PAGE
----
(COLORADO SPRINGS) — A new, high-tech semiconductor manufacturing company is coming to the Pikes Peak Region, bringing millions of dollars and hundreds of jobs. State and local leaders are calling it the largest advanced manufacturing project in Colorado Springs and El Paso County in the past five years.

“This is a big, big win for Colorado Springs,” said Mayor John Suthers.

After a highly competitive nationwide selection process, Entegris, which is a global supplier of electronic materials for the semiconductor and other high-tech industries, has chosen Colorado Springs for its new facility. Governor Jared Polis and Senator John Hickenlooper joined Mayor Suthers for the announcement, held at the U.S. Olympic and Paralympic Museum.

At Tuesday’s event, the CEO of Entegris announced their plans on investing $600 million dollars into the construction of their new semiconductor plant, which is expected to create 600 new jobs over the next several years.

“This new state-of-the-art facility gives the opportunity to drive innovation and jobs in our state,” said Governor Polis.

This is only the latest in a string of semiconductor plants popping up around the country, following the passage of the CHIPS and Science Act, which received bi-partisan support back in July. 

“This project, where we have Republican Mayor John Suthers, you’ve got a Democratic Governor Jared Polis, both working hand in glove… The CHIPS and Science Act was intended to create this kind of feeding frenzy of, ‘We’re going to invest, we’re going to invest,’… Suddenly, the whole industry and our whole country begins to move forward,” said Senator Hickenlooper.

The facility will be developed at the former Hewlett Packard (HP) industrial site that has been dormant for about a decade. It is located in the Northwest area of Colorado Springs, where residents are having mixed feelings about this development.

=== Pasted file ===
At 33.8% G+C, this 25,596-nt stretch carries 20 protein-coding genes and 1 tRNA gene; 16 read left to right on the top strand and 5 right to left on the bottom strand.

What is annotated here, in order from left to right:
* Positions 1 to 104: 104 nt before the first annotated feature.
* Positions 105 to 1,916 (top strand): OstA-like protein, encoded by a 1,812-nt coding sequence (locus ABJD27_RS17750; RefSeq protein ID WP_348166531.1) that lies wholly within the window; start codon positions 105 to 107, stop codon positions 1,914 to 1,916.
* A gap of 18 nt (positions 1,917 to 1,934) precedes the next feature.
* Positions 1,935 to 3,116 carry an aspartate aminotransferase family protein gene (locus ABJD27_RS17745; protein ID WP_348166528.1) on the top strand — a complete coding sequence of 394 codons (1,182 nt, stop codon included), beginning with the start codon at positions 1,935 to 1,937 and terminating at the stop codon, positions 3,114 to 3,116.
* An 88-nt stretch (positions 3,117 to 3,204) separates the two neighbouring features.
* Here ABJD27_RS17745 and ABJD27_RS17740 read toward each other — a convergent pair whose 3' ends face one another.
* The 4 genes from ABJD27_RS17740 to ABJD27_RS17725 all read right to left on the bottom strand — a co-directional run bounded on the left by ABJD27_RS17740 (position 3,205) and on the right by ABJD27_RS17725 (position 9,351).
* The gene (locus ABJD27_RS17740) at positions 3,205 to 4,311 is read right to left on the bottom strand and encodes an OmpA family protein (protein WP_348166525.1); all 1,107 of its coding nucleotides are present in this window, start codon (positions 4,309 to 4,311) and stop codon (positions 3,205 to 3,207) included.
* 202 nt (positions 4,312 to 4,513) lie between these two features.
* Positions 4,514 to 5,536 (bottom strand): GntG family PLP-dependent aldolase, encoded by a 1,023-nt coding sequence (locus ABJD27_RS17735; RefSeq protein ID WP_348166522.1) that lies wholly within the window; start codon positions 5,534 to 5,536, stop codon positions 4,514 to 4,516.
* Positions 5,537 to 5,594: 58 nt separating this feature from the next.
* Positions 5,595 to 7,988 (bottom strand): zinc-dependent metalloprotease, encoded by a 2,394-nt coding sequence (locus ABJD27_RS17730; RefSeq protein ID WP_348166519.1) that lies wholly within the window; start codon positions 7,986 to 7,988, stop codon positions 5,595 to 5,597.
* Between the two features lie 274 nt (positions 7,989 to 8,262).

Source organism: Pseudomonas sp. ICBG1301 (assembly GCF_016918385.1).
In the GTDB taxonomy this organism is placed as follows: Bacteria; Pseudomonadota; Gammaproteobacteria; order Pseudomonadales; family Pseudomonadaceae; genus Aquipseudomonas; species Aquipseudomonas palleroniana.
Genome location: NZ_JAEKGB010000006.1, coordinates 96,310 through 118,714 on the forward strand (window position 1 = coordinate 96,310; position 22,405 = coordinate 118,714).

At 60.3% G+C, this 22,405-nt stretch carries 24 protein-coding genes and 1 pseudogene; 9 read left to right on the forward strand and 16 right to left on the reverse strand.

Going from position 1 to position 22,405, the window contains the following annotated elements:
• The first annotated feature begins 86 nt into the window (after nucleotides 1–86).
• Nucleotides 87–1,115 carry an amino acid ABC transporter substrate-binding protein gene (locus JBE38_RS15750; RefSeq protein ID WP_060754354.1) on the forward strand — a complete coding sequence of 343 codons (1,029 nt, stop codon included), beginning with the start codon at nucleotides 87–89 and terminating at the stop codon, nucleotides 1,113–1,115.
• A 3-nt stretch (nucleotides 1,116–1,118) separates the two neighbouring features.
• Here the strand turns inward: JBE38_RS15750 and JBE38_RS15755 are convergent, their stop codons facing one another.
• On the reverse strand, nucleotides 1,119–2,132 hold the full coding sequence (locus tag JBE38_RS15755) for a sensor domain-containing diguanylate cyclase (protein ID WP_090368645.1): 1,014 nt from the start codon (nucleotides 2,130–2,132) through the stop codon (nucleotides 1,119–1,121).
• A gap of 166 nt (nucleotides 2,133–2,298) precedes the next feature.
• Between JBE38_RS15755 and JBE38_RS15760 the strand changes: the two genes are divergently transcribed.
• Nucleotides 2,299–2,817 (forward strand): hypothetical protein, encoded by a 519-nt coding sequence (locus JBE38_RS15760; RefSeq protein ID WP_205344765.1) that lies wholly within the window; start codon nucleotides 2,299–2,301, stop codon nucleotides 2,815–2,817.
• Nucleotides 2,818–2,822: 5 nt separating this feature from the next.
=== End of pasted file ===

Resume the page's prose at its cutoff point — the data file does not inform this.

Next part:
“They might have purchased a property out in a rural area, and then the city is expanding towards them, and that was not necessarily what they were interested in. So I can appreciate and understand some of those concerns,” said El Paso County Commissioner, Stan VanderWerf. “But I have also heard comments expressing gratitude… because, for them, it may be a great job for their child when they graduate.”

Entegris has already had a decades-long history in the state as well as in the Springs, which was one of the driving factors in choosing this city over other states. Another reason was the city’s talented workforce, which the CEO believes can be cultivated locally.

“The type of talent that we need is engineers, chemists, and scientists and we believe by working very closely with the local universities we should be able to get access to all of the right talent,” said Bertrand Low, President and CEO of Entegris.

Other jobs include managers, technicians, and warehouse operators, all with a projected average annual wage of nearly $75,000.

The new campus will be built in phases, with its initial phase including a $100,000 square-foot facility that is targeted to begin commercial operations in mid-2024.